Do it yourself gardening Home and Garden Tune Ups Spring yard work Uncategorized

Think Spring on Easter Weekend and Jumpstart Yard Work

Gene and Katie Hamilton

A gardening optimist thinks about Springtime no matter what the weather is outside. To get yourself in the mood order a gardening magazine and some catalogs and warm up to the idea that you’ll be digging in the soil in the not too distant future. With that in mind consider these ideas to make the most of your lawn and garden with a list of tasks from Lowe’s Live Nursery Specialist Lester Poole and jumpstart your gardening plans.

1. START PLANNING: Think about the goal for your outdoor space. Is it entertaining, playing with the kids, gardening, or simply relaxing? Once you’ve got that down, draw a map of your property from a bird’s eye view on graph paper. Include your house, existing boundaries such as fences, outdoor utilities such as AC units and heat pumps, existing drains or irrigation systems, and any views you wish to preserve or hide. From there, use tracing paper (and your imagination) to draw your ideas, from a new garden to a gazebo or walkway.

2. GET EQUIPPED: Your tools might not be in tip-top shape after a season in the shed. Check your lawnmower blades, rakes, edgers, trimmers and pruners, and consider replacing them if they’re worn, bent or rusted.

3. DETHATCH YOUR YARD: It’s not uncommon that a layer of living and dead plant matter, known as thatch, has taken over your lawn after a long, cold winter. If the thatch on your yard is half an inch or thicker, it’s important to get out the dethatcher so air, water and nutrients can break though and help your grass grow.

4. FERTILIZE YOUR YARD: The later into the season you wait to fertilize, the less time your lawn has to mature and adapt to the upcoming season’s harsh conditions. Sow seed evenly, then rake it thoroughly to increase your chances of quality germination. You can also aerate your lawn after sowing, which further enhances seed contact with the soil. Springtime is the perfect time to begin fertilizing your shrubs and trees with a slow-release fertilizer.

5. START PLANTING: Any vegetables or flowering plants can be planted indoors now to later be transplanted outside. If you’re eager to start digging outside, seedlings such as petunias, lettuce, broccoli, cabbage and winter peas are frost-resistant.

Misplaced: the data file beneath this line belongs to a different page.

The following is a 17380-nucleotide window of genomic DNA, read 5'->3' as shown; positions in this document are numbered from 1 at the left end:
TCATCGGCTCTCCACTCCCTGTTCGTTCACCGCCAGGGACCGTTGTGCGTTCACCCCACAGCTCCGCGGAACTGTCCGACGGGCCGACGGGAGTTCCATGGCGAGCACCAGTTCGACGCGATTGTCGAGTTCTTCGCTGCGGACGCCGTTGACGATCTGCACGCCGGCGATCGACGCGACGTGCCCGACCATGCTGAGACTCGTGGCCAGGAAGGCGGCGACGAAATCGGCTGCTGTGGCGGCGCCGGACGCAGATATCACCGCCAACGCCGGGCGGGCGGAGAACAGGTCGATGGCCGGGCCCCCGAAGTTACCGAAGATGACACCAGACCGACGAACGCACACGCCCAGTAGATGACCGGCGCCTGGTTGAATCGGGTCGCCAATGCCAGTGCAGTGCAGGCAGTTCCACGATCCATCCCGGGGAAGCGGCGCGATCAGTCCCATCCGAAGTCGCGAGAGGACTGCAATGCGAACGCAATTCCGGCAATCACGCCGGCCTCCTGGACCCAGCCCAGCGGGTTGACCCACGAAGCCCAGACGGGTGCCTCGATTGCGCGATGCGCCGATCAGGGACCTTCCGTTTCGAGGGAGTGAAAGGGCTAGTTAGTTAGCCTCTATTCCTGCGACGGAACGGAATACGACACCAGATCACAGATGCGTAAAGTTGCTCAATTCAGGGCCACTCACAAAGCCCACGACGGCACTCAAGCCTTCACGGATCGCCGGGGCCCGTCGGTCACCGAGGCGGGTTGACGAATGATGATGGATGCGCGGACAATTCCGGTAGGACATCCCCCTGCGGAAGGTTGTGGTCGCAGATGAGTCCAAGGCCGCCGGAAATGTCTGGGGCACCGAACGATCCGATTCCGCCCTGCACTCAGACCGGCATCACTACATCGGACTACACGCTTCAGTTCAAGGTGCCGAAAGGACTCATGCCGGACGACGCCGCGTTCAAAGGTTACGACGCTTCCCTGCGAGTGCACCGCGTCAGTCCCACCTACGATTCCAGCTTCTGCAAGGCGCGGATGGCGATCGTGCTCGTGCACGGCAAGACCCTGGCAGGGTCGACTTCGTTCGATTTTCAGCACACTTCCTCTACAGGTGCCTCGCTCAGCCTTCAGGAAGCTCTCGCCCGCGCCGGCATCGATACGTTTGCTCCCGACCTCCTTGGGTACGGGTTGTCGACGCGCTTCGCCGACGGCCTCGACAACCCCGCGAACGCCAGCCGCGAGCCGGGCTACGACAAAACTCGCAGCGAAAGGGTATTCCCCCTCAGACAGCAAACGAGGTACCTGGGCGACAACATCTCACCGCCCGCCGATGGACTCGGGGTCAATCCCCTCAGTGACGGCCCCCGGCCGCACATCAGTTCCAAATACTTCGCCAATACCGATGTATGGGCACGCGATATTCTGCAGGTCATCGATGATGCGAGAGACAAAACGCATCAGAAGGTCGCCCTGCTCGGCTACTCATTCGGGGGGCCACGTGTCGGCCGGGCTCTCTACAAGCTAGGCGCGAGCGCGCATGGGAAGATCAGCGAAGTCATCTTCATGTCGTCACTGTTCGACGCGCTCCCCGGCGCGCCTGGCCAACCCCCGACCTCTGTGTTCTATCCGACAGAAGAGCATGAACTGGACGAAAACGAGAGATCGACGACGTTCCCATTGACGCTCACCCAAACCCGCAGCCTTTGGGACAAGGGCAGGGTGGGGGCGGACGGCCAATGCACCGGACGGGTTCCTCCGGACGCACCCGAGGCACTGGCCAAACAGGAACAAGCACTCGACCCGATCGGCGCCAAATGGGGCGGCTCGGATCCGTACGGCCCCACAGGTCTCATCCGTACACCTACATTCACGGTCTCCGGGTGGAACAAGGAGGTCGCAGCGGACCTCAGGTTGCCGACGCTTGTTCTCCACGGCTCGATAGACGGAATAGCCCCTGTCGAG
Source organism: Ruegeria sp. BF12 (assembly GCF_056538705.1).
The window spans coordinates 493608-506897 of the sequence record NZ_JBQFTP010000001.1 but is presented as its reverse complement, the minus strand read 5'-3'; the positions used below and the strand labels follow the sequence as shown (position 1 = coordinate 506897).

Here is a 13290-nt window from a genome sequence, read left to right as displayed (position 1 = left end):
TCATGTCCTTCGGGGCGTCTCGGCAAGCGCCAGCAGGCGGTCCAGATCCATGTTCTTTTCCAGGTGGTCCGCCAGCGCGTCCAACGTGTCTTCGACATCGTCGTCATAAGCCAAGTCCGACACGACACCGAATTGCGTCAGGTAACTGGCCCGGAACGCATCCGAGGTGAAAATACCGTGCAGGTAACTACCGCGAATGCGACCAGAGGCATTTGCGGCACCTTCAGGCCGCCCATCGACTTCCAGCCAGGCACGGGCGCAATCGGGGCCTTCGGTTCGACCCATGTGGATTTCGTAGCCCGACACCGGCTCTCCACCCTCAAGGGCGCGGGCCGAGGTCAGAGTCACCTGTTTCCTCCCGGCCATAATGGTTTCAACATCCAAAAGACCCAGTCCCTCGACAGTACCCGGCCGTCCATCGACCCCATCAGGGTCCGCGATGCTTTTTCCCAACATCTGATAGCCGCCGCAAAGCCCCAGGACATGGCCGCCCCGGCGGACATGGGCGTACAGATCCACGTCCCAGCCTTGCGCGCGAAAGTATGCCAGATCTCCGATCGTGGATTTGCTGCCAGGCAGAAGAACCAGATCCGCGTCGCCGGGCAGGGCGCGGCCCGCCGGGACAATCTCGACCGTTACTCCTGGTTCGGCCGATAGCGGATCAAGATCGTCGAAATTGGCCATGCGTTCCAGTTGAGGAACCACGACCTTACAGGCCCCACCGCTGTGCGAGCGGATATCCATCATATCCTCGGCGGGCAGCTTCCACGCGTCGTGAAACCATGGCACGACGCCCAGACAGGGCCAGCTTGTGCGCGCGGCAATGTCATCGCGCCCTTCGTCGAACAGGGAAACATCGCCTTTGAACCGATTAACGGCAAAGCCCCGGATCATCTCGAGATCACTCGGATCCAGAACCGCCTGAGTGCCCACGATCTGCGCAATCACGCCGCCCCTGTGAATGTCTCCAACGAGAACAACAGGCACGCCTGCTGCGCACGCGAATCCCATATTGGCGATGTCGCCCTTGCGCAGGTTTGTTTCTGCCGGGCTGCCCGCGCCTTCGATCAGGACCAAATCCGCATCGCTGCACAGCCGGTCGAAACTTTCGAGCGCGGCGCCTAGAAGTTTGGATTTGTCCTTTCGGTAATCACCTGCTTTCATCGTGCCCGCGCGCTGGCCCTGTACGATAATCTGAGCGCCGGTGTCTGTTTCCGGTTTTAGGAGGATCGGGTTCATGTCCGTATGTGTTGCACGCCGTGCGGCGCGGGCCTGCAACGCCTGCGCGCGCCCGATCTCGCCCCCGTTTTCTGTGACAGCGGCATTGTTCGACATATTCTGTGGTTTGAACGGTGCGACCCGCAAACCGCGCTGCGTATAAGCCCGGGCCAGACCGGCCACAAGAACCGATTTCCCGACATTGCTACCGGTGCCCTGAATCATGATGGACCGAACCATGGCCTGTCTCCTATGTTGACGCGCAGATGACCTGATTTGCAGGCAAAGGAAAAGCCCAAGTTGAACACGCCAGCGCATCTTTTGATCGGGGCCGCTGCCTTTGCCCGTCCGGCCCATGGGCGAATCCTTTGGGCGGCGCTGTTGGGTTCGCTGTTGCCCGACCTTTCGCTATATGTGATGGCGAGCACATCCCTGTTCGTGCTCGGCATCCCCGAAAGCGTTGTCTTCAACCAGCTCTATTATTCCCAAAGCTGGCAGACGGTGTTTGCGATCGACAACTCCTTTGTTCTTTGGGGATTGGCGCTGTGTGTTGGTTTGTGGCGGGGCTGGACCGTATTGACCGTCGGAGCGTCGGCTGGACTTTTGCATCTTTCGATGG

6. PREPARE FOR THE UNEXPECTED: You can’t predict the weather, but you can keep a watch on your area’s forecast and have protective materials at the ready. Stock up with a few frost blankets to place over tender, newly budding plants in case of a late frost, which help ensure the upcoming season’s success.

7. NIP PESTS IN THE BUD: With spring regrowth comes the pesky emergence of bugs and rodents. To get ahead on pest control, start by checking your home’s wood structures, foundation, and surrounding areas for damage, holes or cracks and standing pools of water in which pests thrive. If you see eggs, insects or other signs of infestation, consult your local Lowe’s gardening expert to determine the best course of action before purchasing pesticides.

Gene and Katie Hamilton
Home and Garden Tune Ups

House and Yard Tune Up May 29

Gardening - Make Work or Love Work
Gardening – Make Work or Love Work

When warm weather arrives many of us feel a burst of energy to get outdoors and shake off being cooped up all winter. Being in the fresh air feels good so it’s an incentive to sort through the garden gear in the garage and tidy up the yard and garden.

Along with the yard and garden it’s the ideal time to take stock of the exterior of the house and property to see how it’s weathered the winter. Take a walk around the house and look for signs of damage and what needs repair.

Here’s a checklist of jobs to keep your property and home looking its best. These jobs are little or no skill required so even a first-time homeowner can do them.

Lawn and Garden

  • Make a clean sweep of the property and remove fallen tree branches, twigs and debris. Use a rake and an old tarp to drag around and collect and dispose of the debris.
  • Give trees and shrubbery a good pruning and thinning to improve their overall health and appearance. Get advice from your local lawn and garden center.
  • Pull weeds in garden beds and make a plan for adding new plants.
  • Give the lawn a dose of fertilizer and a good first cutting with a mower and trimmer looking for bare spots to fill in and weeds to pull.
  • Use an edger to manicure the lawn and garden to separate flower beds from the lawn and keep creeping plants in their place.


  • Sweep patios, decks and walkways and remove debris.
  • Use a power washer to clean patios, decks, kid’s outdoor equipment and any plastic or metal lawn furniture.
  • Tune up the barbecue grill and lay in a supply of charcoal or propane so it’s ready to use.
  • Get a bucket, heavy gloves and tall ladder to clean gutters and remove debris and dried leaves. Use a garden hose to flush them out and see that water runs to downspouts and into a splash block to keep water away from the foundation.When it’s raining, check out downspouts looking for any leaks and mark the leaks so you can fix them.

Visit www.diyornot and find the cost of these and hundreds of other jobs so you can compare doing it yourself with hiring a contractor.